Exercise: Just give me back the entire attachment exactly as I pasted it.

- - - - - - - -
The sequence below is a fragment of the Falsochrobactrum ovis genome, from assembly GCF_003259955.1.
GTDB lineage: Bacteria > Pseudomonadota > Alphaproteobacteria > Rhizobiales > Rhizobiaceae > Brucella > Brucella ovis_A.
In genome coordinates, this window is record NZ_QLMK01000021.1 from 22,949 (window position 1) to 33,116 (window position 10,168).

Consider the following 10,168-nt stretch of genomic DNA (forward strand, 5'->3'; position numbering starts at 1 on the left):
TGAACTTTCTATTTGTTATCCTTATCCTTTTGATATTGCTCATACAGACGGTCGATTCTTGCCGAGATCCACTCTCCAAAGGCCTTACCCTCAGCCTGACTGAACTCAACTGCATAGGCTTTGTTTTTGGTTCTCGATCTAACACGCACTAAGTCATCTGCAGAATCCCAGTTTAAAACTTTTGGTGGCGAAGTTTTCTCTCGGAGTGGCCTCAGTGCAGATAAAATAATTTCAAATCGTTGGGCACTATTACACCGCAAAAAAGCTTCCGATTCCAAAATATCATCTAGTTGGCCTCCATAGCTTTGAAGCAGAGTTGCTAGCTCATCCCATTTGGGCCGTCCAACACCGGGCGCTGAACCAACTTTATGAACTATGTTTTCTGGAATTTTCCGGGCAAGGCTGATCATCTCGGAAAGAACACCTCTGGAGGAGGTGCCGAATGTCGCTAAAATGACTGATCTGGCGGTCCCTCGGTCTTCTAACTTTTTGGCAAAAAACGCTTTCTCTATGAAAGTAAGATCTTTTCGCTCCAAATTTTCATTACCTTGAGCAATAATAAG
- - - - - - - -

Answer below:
The sequence below is a fragment of the Falsochrobactrum ovis genome, from assembly GCF_003259955.1.
GTDB lineage: Bacteria > Pseudomonadota > Alphaproteobacteria > Rhizobiales > Rhizobiaceae > Brucella > Brucella ovis_A.
In genome coordinates, this window is record NZ_QLMK01000021.1 from 22,949 (window position 1) to 33,116 (window position 10,168).

Consider the following 10,168-nt stretch of genomic DNA (forward strand, 5'->3'; position numbering starts at 1 on the left):
TGAACTTTCTATTTGTTATCCTTATCCTTTTGATATTGCTCATACAGACGGTCGATTCTTGCCGAGATCCACTCTCCAAAGGCCTTACCCTCAGCCTGACTGAACTCAACTGCATAGGCTTTGTTTTTGGTTCTCGATCTAACACGCACTAAGTCATCTGCAGAATCCCAGTTTAAAACTTTTGGTGGCGAAGTTTTCTCTCGGAGTGGCCTCAGTGCAGATAAAATAATTTCAAATCGTTGGGCACTATTACACCGCAAAAAAGCTTCCGATTCCAAAATATCATCTAGTTGGCCTCCATAGCTTTGAAGCAGAGTTGCTAGCTCATCCCATTTGGGCCGTCCAACACCGGGCGCTGAACCAACTTTATGAACTATGTTTTCTGGAATTTTCCGGGCAAGGCTGATCATCTCGGAAAGAACACCTCTGGAGGAGGTGCCGAATGTCGCTAAAATGACTGATCTGGCGGTCCCTCGGTCTTCTAACTTTTTGGCAAAAAACGCTTTCTCTATGAAAGTAAGATCTTTTCGCTCCAAATTTTCATTACCTTGAGCAATAATAAG